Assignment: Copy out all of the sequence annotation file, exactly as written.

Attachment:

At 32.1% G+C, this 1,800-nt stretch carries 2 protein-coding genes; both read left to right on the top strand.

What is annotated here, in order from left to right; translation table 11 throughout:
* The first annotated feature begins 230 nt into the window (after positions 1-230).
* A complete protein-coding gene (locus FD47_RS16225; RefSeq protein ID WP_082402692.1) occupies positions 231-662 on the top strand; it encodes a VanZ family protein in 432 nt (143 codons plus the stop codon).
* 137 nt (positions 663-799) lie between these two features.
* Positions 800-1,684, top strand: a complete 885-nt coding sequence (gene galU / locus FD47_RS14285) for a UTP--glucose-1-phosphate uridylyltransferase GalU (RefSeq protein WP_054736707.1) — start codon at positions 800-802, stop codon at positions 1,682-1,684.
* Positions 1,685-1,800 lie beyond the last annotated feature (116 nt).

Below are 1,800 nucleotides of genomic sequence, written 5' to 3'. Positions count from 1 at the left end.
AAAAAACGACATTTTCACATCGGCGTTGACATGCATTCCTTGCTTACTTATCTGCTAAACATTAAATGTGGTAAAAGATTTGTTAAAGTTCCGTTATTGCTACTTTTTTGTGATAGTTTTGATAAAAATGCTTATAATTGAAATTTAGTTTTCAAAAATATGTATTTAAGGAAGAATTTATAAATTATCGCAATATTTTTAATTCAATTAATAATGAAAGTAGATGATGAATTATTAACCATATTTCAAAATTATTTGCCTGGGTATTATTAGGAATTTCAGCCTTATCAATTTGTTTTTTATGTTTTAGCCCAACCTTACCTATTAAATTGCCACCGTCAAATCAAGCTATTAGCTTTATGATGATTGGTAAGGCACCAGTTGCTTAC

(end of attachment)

At 32.1% G+C, this 1,800-nt stretch carries 2 protein-coding genes; both read left to right on the top strand.

What is annotated here, in order from left to right; translation table 11 throughout:
* The first annotated feature begins 230 nt into the window (after positions 1-230).
* A complete protein-coding gene (locus FD47_RS16225; RefSeq protein ID WP_082402692.1) occupies positions 231-662 on the top strand; it encodes a VanZ family protein in 432 nt (143 codons plus the stop codon).
* 137 nt (positions 663-799) lie between these two features.
* Positions 800-1,684, top strand: a complete 885-nt coding sequence (gene galU / locus FD47_RS14285) for a UTP--glucose-1-phosphate uridylyltransferase GalU (RefSeq protein WP_054736707.1) — start codon at positions 800-802, stop codon at positions 1,682-1,684.
* Positions 1,685-1,800 lie beyond the last annotated feature (116 nt).

Below are 1,800 nucleotides of genomic sequence, written 5' to 3'. Positions count from 1 at the left end.
AAAAAACGACATTTTCACATCGGCGTTGACATGCATTCCTTGCTTACTTATCTGCTAAACATTAAATGTGGTAAAAGATTTGTTAAAGTTCCGTTATTGCTACTTTTTTGTGATAGTTTTGATAAAAATGCTTATAATTGAAATTTAGTTTTCAAAAATATGTATTTAAGGAAGAATTTATAAATTATCGCAATATTTTTAATTCAATTAATAATGAAAGTAGATGATGAATTATTAACCATATTTCAAAATTATTTGCCTGGGTATTATTAGGAATTTCAGCCTTATCAATTTGTTTTTTATGTTTTAGCCCAACCTTACCTATTAAATTGCCACCGTCAAATCAAGCTATTAGCTTTATGATGATTGGTAAGGCACCAGTTGCTTAC